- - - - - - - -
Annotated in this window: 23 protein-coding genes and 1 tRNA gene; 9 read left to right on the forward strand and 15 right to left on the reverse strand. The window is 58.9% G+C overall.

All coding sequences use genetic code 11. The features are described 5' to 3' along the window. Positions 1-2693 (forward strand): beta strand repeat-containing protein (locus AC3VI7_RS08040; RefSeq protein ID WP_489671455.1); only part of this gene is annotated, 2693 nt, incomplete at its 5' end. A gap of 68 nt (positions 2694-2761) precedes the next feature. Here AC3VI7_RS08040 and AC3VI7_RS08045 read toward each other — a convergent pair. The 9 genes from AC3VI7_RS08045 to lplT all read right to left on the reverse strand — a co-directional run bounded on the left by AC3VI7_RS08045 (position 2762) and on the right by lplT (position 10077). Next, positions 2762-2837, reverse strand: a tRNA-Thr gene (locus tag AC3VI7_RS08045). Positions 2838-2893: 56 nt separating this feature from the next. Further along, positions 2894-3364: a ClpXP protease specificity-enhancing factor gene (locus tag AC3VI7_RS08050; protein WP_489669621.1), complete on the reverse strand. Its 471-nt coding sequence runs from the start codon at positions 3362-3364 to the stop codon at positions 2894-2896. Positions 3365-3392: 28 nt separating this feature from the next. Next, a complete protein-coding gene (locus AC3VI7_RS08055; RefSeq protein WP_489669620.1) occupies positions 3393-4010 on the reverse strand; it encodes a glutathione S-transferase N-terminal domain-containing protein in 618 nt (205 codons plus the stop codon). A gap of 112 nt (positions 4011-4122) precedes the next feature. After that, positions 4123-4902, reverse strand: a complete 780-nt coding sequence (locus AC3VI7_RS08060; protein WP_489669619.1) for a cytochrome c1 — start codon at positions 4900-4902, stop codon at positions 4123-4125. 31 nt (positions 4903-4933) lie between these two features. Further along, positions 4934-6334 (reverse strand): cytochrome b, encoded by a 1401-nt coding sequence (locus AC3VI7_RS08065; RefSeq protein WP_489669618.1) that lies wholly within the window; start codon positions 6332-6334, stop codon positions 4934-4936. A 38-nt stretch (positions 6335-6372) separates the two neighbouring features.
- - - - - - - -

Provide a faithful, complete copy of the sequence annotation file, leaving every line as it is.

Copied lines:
Annotated in this window: 23 protein-coding genes and 1 tRNA gene; 9 read left to right on the forward strand and 15 right to left on the reverse strand. The window is 58.9% G+C overall.

All coding sequences use genetic code 11. The features are described 5' to 3' along the window. Positions 1-2693 (forward strand): beta strand repeat-containing protein (locus AC3VI7_RS08040; RefSeq protein ID WP_489671455.1); only part of this gene is annotated, 2693 nt, incomplete at its 5' end. A gap of 68 nt (positions 2694-2761) precedes the next feature. Here AC3VI7_RS08040 and AC3VI7_RS08045 read toward each other — a convergent pair. The 9 genes from AC3VI7_RS08045 to lplT all read right to left on the reverse strand — a co-directional run bounded on the left by AC3VI7_RS08045 (position 2762) and on the right by lplT (position 10077). Next, positions 2762-2837, reverse strand: a tRNA-Thr gene (locus tag AC3VI7_RS08045). Positions 2838-2893: 56 nt separating this feature from the next. Further along, positions 2894-3364: a ClpXP protease specificity-enhancing factor gene (locus tag AC3VI7_RS08050; protein WP_489669621.1), complete on the reverse strand. Its 471-nt coding sequence runs from the start codon at positions 3362-3364 to the stop codon at positions 2894-2896. Positions 3365-3392: 28 nt separating this feature from the next. Next, a complete protein-coding gene (locus AC3VI7_RS08055; RefSeq protein WP_489669620.1) occupies positions 3393-4010 on the reverse strand; it encodes a glutathione S-transferase N-terminal domain-containing protein in 618 nt (205 codons plus the stop codon). A gap of 112 nt (positions 4011-4122) precedes the next feature. After that, positions 4123-4902, reverse strand: a complete 780-nt coding sequence (locus AC3VI7_RS08060; protein WP_489669619.1) for a cytochrome c1 — start codon at positions 4900-4902, stop codon at positions 4123-4125. 31 nt (positions 4903-4933) lie between these two features. Further along, positions 4934-6334 (reverse strand): cytochrome b, encoded by a 1401-nt coding sequence (locus AC3VI7_RS08065; RefSeq protein WP_489669618.1) that lies wholly within the window; start codon positions 6332-6334, stop codon positions 4934-4936. A 38-nt stretch (positions 6335-6372) separates the two neighbouring features.